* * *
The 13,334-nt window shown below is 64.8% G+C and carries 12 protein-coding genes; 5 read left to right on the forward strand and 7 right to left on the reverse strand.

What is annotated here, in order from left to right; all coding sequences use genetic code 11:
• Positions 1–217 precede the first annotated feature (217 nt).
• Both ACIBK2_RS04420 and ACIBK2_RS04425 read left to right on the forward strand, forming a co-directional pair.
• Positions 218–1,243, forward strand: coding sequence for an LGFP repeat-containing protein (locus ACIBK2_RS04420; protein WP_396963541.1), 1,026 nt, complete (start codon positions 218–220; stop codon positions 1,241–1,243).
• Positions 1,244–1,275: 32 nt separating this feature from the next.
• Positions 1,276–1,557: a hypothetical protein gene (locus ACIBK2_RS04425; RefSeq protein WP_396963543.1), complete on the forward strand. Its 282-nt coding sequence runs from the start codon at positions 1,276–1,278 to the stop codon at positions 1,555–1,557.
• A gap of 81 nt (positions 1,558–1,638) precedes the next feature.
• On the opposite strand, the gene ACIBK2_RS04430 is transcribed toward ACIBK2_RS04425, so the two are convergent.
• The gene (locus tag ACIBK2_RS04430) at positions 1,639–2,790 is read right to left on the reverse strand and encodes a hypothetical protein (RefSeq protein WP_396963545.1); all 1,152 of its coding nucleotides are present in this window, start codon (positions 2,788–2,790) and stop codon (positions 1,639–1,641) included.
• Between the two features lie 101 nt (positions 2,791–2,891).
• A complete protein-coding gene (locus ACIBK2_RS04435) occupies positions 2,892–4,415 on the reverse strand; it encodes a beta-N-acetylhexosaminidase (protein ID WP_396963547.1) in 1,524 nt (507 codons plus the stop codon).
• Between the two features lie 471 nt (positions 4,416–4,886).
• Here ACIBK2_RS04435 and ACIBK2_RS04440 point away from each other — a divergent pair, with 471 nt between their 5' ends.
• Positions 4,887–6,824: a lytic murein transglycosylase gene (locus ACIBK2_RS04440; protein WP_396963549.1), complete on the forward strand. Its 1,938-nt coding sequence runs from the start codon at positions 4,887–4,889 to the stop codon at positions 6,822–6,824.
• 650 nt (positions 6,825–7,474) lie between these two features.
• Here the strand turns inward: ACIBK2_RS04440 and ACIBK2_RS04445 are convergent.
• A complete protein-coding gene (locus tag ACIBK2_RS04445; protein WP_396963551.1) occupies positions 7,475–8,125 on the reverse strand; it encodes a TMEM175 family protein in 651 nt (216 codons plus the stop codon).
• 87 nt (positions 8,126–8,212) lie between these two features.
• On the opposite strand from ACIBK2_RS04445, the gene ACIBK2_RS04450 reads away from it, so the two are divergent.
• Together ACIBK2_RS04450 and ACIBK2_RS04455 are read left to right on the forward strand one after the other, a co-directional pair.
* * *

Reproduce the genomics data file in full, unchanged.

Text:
The 13,334-nt window shown below is 64.8% G+C and carries 12 protein-coding genes; 5 read left to right on the forward strand and 7 right to left on the reverse strand.

What is annotated here, in order from left to right; all coding sequences use genetic code 11:
• Positions 1–217 precede the first annotated feature (217 nt).
• Both ACIBK2_RS04420 and ACIBK2_RS04425 read left to right on the forward strand, forming a co-directional pair.
• Positions 218–1,243, forward strand: coding sequence for an LGFP repeat-containing protein (locus ACIBK2_RS04420; protein WP_396963541.1), 1,026 nt, complete (start codon positions 218–220; stop codon positions 1,241–1,243).
• Positions 1,244–1,275: 32 nt separating this feature from the next.
• Positions 1,276–1,557: a hypothetical protein gene (locus ACIBK2_RS04425; RefSeq protein WP_396963543.1), complete on the forward strand. Its 282-nt coding sequence runs from the start codon at positions 1,276–1,278 to the stop codon at positions 1,555–1,557.
• A gap of 81 nt (positions 1,558–1,638) precedes the next feature.
• On the opposite strand, the gene ACIBK2_RS04430 is transcribed toward ACIBK2_RS04425, so the two are convergent.
• The gene (locus tag ACIBK2_RS04430) at positions 1,639–2,790 is read right to left on the reverse strand and encodes a hypothetical protein (RefSeq protein WP_396963545.1); all 1,152 of its coding nucleotides are present in this window, start codon (positions 2,788–2,790) and stop codon (positions 1,639–1,641) included.
• Between the two features lie 101 nt (positions 2,791–2,891).
• A complete protein-coding gene (locus ACIBK2_RS04435) occupies positions 2,892–4,415 on the reverse strand; it encodes a beta-N-acetylhexosaminidase (protein ID WP_396963547.1) in 1,524 nt (507 codons plus the stop codon).
• Between the two features lie 471 nt (positions 4,416–4,886).
• Here ACIBK2_RS04435 and ACIBK2_RS04440 point away from each other — a divergent pair, with 471 nt between their 5' ends.
• Positions 4,887–6,824: a lytic murein transglycosylase gene (locus ACIBK2_RS04440; protein WP_396963549.1), complete on the forward strand. Its 1,938-nt coding sequence runs from the start codon at positions 4,887–4,889 to the stop codon at positions 6,822–6,824.
• 650 nt (positions 6,825–7,474) lie between these two features.
• Here the strand turns inward: ACIBK2_RS04440 and ACIBK2_RS04445 are convergent.
• A complete protein-coding gene (locus tag ACIBK2_RS04445; protein WP_396963551.1) occupies positions 7,475–8,125 on the reverse strand; it encodes a TMEM175 family protein in 651 nt (216 codons plus the stop codon).
• 87 nt (positions 8,126–8,212) lie between these two features.
• On the opposite strand from ACIBK2_RS04445, the gene ACIBK2_RS04450 reads away from it, so the two are divergent.
• Together ACIBK2_RS04450 and ACIBK2_RS04455 are read left to right on the forward strand one after the other, a co-directional pair.